Grammys flashback: Whitney Houston’s win for ‘The Bodyguard’ soundtrack wasn’t a foregone conclusion

Whitney Houston is undoubtedly one of the most legendary singers in modern recording history. Across multiple decades, she released iconic singles like “I Wanna Dance With Somebody,” “I Have Nothing,” and of course the legendary Dolly Parton cover “I Will Always Love You” for the movie “The Bodyguard.” That film’s soundtrack is itself one of the most successful albums ever. But just how Houston did it can tell us a lot about her massive stardom, the importance of narratives, and how the Grammys don’t always snub Black artists.

Four other nominees filled the Album of the Year category for the 1994 Grammys. Perhaps the least likely to win was a certain Donald Fagen, who you might know better from Steely Dan, with his second solo album “Kamakiriad.” That bid was kind of weird considering he was nominated nowhere else and there weren’t yet nomination review committees you could point to to explain the anomaly. Fagen’s nom was definitely the reward; he’d go on to win the category a few years later with Steely Dan, so probably no hard feelings there.

R.E.M. was also nominated for “Automatic for the People,” which was arguably the most acclaimed of the pack and also charted well. However, the band had won three awards previously, so there probably wasn’t a rush to honor them this time, which turned out to be the case: they lost all their nominations in 1994. Billy Joel was also nominated for “The River of Dreams.” Both the album and its lead single of the same name were major successes, but Joel actually lost Best Male Pop Vocal Performance to perhaps Houston’s biggest competition: Sting.

The rocker was a Grammy favorite for a while, and his “Ten Summoner’s Tales” was no different. The album won the important Best Engineered Album, Non-Classical prize, as well as Best Male Pop Vocal Performance for “If I Ever Lose My Faith in You” and Best Music Video for the album’s title track. Being a genre-blending, critically acclaimed album by a Grammy darling, Sting was likely second to Houston for Album of the Year.

But how did Houston manage to win, despite Black artists being commonly overlooked at the Grammys? Perhaps the biggest reason was that, although Whitney made R&B music, she was just as big as a pop star. So she had voters from two big genres supporting her, and she was accessible to pretty much any other type of voter too. Artists like Stevie Wonder and Lionel Richie also benefited from this for their respective Album of the Year wins in prior years.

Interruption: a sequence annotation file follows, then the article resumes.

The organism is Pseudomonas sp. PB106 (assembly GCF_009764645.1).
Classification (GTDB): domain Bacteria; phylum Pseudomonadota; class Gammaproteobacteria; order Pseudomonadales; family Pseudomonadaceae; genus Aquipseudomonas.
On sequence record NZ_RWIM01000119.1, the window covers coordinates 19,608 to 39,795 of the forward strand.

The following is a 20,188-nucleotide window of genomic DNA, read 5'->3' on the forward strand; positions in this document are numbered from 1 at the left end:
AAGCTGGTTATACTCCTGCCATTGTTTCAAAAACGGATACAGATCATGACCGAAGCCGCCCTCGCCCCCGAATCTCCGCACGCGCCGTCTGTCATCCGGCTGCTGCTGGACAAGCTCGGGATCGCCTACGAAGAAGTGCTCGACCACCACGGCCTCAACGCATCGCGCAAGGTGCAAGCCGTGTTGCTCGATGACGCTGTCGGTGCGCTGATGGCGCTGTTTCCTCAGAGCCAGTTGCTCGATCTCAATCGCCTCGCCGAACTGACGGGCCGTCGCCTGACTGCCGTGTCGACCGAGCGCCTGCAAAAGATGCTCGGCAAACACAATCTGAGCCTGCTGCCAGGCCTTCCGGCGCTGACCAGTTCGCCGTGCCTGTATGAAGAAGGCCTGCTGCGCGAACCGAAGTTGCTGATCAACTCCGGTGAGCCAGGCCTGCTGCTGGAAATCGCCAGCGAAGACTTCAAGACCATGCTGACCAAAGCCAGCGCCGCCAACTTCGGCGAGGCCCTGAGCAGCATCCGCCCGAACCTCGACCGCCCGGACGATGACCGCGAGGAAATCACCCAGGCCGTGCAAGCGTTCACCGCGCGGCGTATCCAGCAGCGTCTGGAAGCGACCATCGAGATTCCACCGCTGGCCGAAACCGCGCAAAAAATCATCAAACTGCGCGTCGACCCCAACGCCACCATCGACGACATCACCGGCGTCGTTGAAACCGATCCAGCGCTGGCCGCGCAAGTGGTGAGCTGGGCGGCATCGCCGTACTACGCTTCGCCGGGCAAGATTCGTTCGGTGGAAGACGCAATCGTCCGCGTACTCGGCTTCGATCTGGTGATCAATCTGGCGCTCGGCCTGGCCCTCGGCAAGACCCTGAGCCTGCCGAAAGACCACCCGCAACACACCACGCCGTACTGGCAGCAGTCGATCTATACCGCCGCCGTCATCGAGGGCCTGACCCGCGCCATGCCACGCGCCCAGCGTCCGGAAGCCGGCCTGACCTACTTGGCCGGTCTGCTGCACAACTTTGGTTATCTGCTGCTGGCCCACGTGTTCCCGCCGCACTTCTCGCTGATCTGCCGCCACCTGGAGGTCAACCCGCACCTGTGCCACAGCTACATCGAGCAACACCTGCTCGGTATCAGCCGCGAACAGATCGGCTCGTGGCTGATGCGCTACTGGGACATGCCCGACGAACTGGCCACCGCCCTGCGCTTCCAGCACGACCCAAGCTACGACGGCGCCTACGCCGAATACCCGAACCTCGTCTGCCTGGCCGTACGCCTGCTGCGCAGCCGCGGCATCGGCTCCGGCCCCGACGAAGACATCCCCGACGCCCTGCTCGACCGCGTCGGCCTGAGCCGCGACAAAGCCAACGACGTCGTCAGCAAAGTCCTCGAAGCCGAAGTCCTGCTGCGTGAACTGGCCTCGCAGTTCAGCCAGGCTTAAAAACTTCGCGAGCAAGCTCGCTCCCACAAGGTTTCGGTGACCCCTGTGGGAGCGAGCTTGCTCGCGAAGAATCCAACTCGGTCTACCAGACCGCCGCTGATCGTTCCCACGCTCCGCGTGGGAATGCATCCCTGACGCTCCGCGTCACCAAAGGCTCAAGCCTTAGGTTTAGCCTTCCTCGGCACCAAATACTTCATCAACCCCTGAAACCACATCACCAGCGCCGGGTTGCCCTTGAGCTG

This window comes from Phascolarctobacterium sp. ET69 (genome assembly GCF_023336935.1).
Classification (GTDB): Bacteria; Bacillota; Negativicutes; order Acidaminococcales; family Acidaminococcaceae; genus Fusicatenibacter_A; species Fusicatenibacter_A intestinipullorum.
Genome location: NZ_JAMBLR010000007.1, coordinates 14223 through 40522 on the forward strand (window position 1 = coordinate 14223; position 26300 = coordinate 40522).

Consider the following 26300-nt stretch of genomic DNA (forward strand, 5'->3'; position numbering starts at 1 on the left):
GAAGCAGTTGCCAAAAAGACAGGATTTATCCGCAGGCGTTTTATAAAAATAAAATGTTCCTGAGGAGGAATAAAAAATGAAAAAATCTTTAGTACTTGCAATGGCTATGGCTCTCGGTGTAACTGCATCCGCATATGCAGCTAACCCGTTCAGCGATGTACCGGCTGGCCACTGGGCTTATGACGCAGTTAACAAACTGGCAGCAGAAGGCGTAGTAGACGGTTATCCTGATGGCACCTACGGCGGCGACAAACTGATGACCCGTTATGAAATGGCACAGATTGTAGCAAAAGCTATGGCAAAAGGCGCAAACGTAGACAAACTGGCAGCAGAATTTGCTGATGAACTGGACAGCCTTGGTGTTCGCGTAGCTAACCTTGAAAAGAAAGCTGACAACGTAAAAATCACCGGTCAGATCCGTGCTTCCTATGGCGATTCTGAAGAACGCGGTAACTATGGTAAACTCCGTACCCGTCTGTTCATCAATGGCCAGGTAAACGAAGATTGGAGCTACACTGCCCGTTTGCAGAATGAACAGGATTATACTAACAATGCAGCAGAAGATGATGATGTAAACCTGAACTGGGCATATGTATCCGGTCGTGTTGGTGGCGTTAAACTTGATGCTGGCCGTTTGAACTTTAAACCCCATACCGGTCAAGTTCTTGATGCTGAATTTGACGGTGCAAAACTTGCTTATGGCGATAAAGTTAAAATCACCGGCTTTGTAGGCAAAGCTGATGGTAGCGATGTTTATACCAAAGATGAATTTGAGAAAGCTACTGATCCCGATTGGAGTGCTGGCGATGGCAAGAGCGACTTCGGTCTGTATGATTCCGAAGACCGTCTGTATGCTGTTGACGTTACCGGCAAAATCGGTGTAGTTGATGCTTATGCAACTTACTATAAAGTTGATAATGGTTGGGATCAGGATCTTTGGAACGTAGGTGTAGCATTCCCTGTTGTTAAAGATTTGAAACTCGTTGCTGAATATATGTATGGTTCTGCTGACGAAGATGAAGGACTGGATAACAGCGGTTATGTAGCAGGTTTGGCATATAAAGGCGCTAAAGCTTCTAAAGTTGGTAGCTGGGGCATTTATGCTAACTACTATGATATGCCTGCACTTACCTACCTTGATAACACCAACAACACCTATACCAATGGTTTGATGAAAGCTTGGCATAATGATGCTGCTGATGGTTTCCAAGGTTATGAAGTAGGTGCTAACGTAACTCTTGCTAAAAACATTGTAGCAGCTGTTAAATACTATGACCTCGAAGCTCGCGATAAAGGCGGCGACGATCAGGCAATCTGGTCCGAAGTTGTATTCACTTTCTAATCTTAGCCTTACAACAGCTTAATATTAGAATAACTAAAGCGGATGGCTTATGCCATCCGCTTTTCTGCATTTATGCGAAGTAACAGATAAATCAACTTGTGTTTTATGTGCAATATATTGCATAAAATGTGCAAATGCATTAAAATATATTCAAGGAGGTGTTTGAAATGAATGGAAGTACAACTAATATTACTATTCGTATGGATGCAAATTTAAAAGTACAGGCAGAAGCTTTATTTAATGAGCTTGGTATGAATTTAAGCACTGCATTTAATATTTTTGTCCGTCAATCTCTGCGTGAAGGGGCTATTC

Speaking of Richie specifically, his win for “Can’t Slow Down” actually resembles Houston’s in the sense that they were both such massive hits that voters ignored the most critically beloved nominee in their favor. This factor at the Grammys is one that we see play out a lot: think Taylor Swift’s “1989” over Kendrick Lamar’s “To Pimp A Butterfly,” or Adele’s “25” over Beyoncé’s “Lemonade,” or even Billie Eilish’s “When We All Fall Asleep, Where Do We Go?” over Lana Del Rey’s “Norman F*cking Rockwell.” Having the biggest hit means you have the most listened-to record, which helps you reach the most academy members, and it also means that voters might want to honor the strong impact you’ve had on the music scene.

But Houston’s victory shouldn’t just be written off as “the biggest album always wins.” She was not universally predicted to take the award (Billboard thought it was Joel vs. Sting, while LA Times predicted Sting), and the Grammys have a notorious reputation of snubbing Black female artists in the top categories, so it definitely shows how widely respected Houston was. It also might be evidence of one key factor: narrative. In 1994 many might have thought Houston was overdue some major awards in the top races; despite previous noms for Album and Record of the Year, up to that point she had only won a couple of times in genre categories. Meanwhile, Sting had already won a general field award (Song of the Year for “Every Breath You Take”).

Furthermore, “The Bodyguard” was not only an opportunity to honor Houston, but to honor the many icons also attached to the win: executive producer Clive Davis and producers BeBe Winans, Babyface, L.A. Reid, and David Foster. All of these were big names behind the scenes who likely attracted many votes.

When it comes to general field awards, it’s nice to be able to say Whitney Houston has two (she also won Record of the Year for “I Will Always Love You”). It’s also nice to see a Black woman win the top prize, as has happened so rarely at the Grammys; it happened just once before her with Natalie Cole‘s “Unforgettable… with Love,” and once after with Lauryn Hill’s “The Miseducation of Lauryn Hill.” Perhaps we’ll see the same at these upcoming Grammys, with Beyoncé riding that same wave with overdue factor and big names attached to her project “Renaissance” as well. Only time will tell, but regardless, long live Whitney Houston. We will surely always love her.

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